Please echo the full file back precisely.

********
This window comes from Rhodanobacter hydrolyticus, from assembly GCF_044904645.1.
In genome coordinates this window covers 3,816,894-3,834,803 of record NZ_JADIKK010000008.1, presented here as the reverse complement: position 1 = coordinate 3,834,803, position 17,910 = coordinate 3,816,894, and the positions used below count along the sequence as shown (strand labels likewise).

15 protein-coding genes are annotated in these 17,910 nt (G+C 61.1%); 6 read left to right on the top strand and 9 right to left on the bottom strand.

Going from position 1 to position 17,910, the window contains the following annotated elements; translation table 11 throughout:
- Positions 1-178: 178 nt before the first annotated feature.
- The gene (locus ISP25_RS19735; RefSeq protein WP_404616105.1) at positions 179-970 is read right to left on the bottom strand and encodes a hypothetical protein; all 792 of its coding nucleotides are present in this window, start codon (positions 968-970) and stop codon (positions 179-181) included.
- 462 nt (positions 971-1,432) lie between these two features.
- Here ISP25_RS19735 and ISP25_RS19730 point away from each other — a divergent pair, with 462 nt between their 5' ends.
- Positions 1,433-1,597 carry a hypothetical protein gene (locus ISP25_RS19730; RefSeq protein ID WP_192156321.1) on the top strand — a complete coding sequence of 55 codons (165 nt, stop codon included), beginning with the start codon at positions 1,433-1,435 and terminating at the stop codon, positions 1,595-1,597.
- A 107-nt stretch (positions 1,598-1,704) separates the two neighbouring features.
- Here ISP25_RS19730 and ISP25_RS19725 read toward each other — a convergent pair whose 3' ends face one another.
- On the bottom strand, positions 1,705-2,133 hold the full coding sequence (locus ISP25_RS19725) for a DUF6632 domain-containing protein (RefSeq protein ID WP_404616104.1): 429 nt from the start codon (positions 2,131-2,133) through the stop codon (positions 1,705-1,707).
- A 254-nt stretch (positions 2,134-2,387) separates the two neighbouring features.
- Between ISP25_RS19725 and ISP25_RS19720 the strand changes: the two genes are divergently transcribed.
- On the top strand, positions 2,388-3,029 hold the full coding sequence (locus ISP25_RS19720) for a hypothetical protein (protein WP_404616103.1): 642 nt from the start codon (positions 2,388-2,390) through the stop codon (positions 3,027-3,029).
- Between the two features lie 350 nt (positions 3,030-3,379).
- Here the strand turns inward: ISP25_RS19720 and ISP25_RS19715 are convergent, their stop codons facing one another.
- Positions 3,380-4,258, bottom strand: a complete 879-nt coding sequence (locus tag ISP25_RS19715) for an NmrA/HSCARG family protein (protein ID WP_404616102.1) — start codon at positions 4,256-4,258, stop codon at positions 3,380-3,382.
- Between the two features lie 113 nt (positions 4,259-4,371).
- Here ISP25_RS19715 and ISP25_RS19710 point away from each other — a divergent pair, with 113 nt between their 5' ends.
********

This window comes from Rhodanobacter hydrolyticus, from assembly GCF_044904645.1.
In genome coordinates this window covers 3,816,894-3,834,803 of record NZ_JADIKK010000008.1, presented here as the reverse complement: position 1 = coordinate 3,834,803, position 17,910 = coordinate 3,816,894, and the positions used below count along the sequence as shown (strand labels likewise).

15 protein-coding genes are annotated in these 17,910 nt (G+C 61.1%); 6 read left to right on the top strand and 9 right to left on the bottom strand.

Going from position 1 to position 17,910, the window contains the following annotated elements; translation table 11 throughout:
- Positions 1-178: 178 nt before the first annotated feature.
- The gene (locus ISP25_RS19735; RefSeq protein WP_404616105.1) at positions 179-970 is read right to left on the bottom strand and encodes a hypothetical protein; all 792 of its coding nucleotides are present in this window, start codon (positions 968-970) and stop codon (positions 179-181) included.
- 462 nt (positions 971-1,432) lie between these two features.
- Here ISP25_RS19735 and ISP25_RS19730 point away from each other — a divergent pair, with 462 nt between their 5' ends.
- Positions 1,433-1,597 carry a hypothetical protein gene (locus ISP25_RS19730; RefSeq protein ID WP_192156321.1) on the top strand — a complete coding sequence of 55 codons (165 nt, stop codon included), beginning with the start codon at positions 1,433-1,435 and terminating at the stop codon, positions 1,595-1,597.
- A 107-nt stretch (positions 1,598-1,704) separates the two neighbouring features.
- Here ISP25_RS19730 and ISP25_RS19725 read toward each other — a convergent pair whose 3' ends face one another.
- On the bottom strand, positions 1,705-2,133 hold the full coding sequence (locus ISP25_RS19725) for a DUF6632 domain-containing protein (RefSeq protein ID WP_404616104.1): 429 nt from the start codon (positions 2,131-2,133) through the stop codon (positions 1,705-1,707).
- A 254-nt stretch (positions 2,134-2,387) separates the two neighbouring features.
- Between ISP25_RS19725 and ISP25_RS19720 the strand changes: the two genes are divergently transcribed.
- On the top strand, positions 2,388-3,029 hold the full coding sequence (locus ISP25_RS19720) for a hypothetical protein (protein WP_404616103.1): 642 nt from the start codon (positions 2,388-2,390) through the stop codon (positions 3,027-3,029).
- Between the two features lie 350 nt (positions 3,030-3,379).
- Here the strand turns inward: ISP25_RS19720 and ISP25_RS19715 are convergent, their stop codons facing one another.
- Positions 3,380-4,258, bottom strand: a complete 879-nt coding sequence (locus tag ISP25_RS19715) for an NmrA/HSCARG family protein (protein ID WP_404616102.1) — start codon at positions 4,256-4,258, stop codon at positions 3,380-3,382.
- Between the two features lie 113 nt (positions 4,259-4,371).
- Here ISP25_RS19715 and ISP25_RS19710 point away from each other — a divergent pair, with 113 nt between their 5' ends.